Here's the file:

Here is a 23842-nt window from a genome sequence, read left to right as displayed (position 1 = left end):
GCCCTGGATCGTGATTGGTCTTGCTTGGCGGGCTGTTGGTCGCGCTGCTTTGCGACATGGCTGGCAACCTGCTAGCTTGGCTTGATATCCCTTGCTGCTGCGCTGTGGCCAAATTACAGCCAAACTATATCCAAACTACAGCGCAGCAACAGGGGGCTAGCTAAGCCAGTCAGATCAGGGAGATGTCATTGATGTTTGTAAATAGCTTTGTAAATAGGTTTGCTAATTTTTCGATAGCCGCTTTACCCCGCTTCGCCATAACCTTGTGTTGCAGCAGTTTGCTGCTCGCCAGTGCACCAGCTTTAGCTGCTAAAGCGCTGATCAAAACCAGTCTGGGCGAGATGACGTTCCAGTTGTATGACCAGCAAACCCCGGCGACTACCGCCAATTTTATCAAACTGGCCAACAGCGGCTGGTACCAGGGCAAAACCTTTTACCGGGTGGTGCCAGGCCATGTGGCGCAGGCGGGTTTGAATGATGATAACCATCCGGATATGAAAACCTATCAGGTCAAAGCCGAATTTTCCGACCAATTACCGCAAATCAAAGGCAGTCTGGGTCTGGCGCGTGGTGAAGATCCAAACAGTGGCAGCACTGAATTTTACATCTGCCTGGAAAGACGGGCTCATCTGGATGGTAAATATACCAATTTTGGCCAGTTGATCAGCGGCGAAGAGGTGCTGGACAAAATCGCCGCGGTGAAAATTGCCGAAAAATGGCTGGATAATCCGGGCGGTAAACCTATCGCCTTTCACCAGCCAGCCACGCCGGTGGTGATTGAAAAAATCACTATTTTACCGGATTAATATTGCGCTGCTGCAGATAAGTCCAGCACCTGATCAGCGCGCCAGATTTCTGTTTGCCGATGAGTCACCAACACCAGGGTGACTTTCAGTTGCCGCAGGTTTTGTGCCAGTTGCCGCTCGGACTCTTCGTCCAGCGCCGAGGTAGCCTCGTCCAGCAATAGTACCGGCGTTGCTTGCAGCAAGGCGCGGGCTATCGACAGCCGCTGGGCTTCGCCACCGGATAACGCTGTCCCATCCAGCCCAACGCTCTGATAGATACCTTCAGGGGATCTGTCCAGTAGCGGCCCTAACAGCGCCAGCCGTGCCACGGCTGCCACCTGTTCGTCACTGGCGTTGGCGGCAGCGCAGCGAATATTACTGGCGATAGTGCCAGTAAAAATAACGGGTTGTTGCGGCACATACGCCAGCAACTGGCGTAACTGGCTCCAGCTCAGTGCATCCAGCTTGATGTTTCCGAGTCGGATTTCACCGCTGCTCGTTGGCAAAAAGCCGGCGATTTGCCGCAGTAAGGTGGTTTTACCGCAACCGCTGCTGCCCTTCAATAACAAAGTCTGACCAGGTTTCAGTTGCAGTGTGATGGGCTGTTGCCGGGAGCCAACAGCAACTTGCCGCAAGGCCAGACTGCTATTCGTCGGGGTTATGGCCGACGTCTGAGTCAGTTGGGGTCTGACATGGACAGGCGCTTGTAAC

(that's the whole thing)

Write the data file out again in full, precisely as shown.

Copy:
Here is a 23842-nt window from a genome sequence, read left to right as displayed (position 1 = left end):
GCCCTGGATCGTGATTGGTCTTGCTTGGCGGGCTGTTGGTCGCGCTGCTTTGCGACATGGCTGGCAACCTGCTAGCTTGGCTTGATATCCCTTGCTGCTGCGCTGTGGCCAAATTACAGCCAAACTATATCCAAACTACAGCGCAGCAACAGGGGGCTAGCTAAGCCAGTCAGATCAGGGAGATGTCATTGATGTTTGTAAATAGCTTTGTAAATAGGTTTGCTAATTTTTCGATAGCCGCTTTACCCCGCTTCGCCATAACCTTGTGTTGCAGCAGTTTGCTGCTCGCCAGTGCACCAGCTTTAGCTGCTAAAGCGCTGATCAAAACCAGTCTGGGCGAGATGACGTTCCAGTTGTATGACCAGCAAACCCCGGCGACTACCGCCAATTTTATCAAACTGGCCAACAGCGGCTGGTACCAGGGCAAAACCTTTTACCGGGTGGTGCCAGGCCATGTGGCGCAGGCGGGTTTGAATGATGATAACCATCCGGATATGAAAACCTATCAGGTCAAAGCCGAATTTTCCGACCAATTACCGCAAATCAAAGGCAGTCTGGGTCTGGCGCGTGGTGAAGATCCAAACAGTGGCAGCACTGAATTTTACATCTGCCTGGAAAGACGGGCTCATCTGGATGGTAAATATACCAATTTTGGCCAGTTGATCAGCGGCGAAGAGGTGCTGGACAAAATCGCCGCGGTGAAAATTGCCGAAAAATGGCTGGATAATCCGGGCGGTAAACCTATCGCCTTTCACCAGCCAGCCACGCCGGTGGTGATTGAAAAAATCACTATTTTACCGGATTAATATTGCGCTGCTGCAGATAAGTCCAGCACCTGATCAGCGCGCCAGATTTCTGTTTGCCGATGAGTCACCAACACCAGGGTGACTTTCAGTTGCCGCAGGTTTTGTGCCAGTTGCCGCTCGGACTCTTCGTCCAGCGCCGAGGTAGCCTCGTCCAGCAATAGTACCGGCGTTGCTTGCAGCAAGGCGCGGGCTATCGACAGCCGCTGGGCTTCGCCACCGGATAACGCTGTCCCATCCAGCCCAACGCTCTGATAGATACCTTCAGGGGATCTGTCCAGTAGCGGCCCTAACAGCGCCAGCCGTGCCACGGCTGCCACCTGTTCGTCACTGGCGTTGGCGGCAGCGCAGCGAATATTACTGGCGATAGTGCCAGTAAAAATAACGGGTTGTTGCGGCACATACGCCAGCAACTGGCGTAACTGGCTCCAGCTCAGTGCATCCAGCTTGATGTTTCCGAGTCGGATTTCACCGCTGCTCGTTGGCAAAAAGCCGGCGATTTGCCGCAGTAAGGTGGTTTTACCGCAACCGCTGCTGCCCTTCAATAACAAAGTCTGACCAGGTTTCAGTTGCAGTGTGATGGGCTGTTGCCGGGAGCCAACAGCAACTTGCCGCAAGGCCAGACTGCTATTCGTCGGGGTTATGGCCGACGTCTGAGTCAGTTGGGGTCTGACATGGACAGGCGCTTGTAAC